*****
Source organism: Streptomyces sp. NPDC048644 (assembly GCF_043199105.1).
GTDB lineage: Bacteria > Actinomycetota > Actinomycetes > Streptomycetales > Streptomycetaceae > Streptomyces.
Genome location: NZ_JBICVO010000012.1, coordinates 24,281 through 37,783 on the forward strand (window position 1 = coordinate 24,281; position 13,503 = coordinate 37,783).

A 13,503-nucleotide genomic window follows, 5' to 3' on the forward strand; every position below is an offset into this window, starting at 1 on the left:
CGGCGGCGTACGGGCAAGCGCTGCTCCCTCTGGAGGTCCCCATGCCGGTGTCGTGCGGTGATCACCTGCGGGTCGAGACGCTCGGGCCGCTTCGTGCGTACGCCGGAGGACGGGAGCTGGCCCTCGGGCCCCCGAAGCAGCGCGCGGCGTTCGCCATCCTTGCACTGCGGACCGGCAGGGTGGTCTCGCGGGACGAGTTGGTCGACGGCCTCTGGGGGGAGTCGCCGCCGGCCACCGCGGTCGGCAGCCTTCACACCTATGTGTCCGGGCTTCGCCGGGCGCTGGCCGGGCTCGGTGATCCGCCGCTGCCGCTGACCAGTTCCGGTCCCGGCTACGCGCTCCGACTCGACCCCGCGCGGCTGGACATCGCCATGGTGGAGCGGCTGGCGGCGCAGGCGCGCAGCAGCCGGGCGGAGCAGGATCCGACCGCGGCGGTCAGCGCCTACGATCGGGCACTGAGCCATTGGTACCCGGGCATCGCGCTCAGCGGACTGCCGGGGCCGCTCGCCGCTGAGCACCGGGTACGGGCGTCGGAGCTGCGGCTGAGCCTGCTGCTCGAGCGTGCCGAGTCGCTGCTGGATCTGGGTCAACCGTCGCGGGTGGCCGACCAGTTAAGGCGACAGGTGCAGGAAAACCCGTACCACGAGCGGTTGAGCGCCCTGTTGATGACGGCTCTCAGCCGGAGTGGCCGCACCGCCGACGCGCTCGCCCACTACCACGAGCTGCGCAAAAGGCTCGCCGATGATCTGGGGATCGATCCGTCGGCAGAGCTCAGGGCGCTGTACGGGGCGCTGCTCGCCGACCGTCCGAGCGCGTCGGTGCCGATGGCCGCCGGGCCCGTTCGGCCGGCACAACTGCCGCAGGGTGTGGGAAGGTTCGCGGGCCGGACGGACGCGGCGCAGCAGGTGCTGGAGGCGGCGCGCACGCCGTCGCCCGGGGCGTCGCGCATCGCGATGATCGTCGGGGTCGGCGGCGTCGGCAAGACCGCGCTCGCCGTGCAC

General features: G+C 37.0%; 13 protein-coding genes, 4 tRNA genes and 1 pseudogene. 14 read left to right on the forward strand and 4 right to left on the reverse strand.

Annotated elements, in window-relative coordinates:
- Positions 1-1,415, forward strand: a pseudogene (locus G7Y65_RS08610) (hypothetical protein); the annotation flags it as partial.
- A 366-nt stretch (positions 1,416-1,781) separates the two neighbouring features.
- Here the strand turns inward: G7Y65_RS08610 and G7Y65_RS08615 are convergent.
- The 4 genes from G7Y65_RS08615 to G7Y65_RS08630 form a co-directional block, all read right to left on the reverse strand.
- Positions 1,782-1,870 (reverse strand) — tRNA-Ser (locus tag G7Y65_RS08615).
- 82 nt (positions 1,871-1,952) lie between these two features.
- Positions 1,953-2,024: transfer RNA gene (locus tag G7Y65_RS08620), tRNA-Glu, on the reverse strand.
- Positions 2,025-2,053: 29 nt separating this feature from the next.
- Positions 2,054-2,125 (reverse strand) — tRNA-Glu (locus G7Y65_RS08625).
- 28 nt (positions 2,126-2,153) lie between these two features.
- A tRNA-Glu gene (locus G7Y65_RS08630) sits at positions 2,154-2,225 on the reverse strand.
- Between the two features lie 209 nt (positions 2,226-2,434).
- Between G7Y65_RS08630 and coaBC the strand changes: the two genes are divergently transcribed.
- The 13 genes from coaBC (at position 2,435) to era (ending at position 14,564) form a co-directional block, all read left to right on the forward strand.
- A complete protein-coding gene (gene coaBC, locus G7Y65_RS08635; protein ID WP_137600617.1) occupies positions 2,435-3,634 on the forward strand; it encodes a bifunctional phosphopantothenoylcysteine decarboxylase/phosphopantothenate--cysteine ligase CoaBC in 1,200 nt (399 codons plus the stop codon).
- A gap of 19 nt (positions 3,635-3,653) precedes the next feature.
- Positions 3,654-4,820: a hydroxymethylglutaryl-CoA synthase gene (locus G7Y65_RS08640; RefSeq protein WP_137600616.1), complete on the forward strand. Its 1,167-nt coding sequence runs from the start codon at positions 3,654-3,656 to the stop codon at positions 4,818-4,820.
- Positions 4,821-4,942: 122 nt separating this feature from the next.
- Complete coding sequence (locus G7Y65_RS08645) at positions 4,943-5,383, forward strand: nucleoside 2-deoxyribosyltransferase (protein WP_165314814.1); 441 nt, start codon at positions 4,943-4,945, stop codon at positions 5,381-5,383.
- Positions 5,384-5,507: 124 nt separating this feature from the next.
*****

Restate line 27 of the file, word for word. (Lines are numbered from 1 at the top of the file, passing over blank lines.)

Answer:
- Positions 5,384-5,507: 124 nt separating this feature from the next.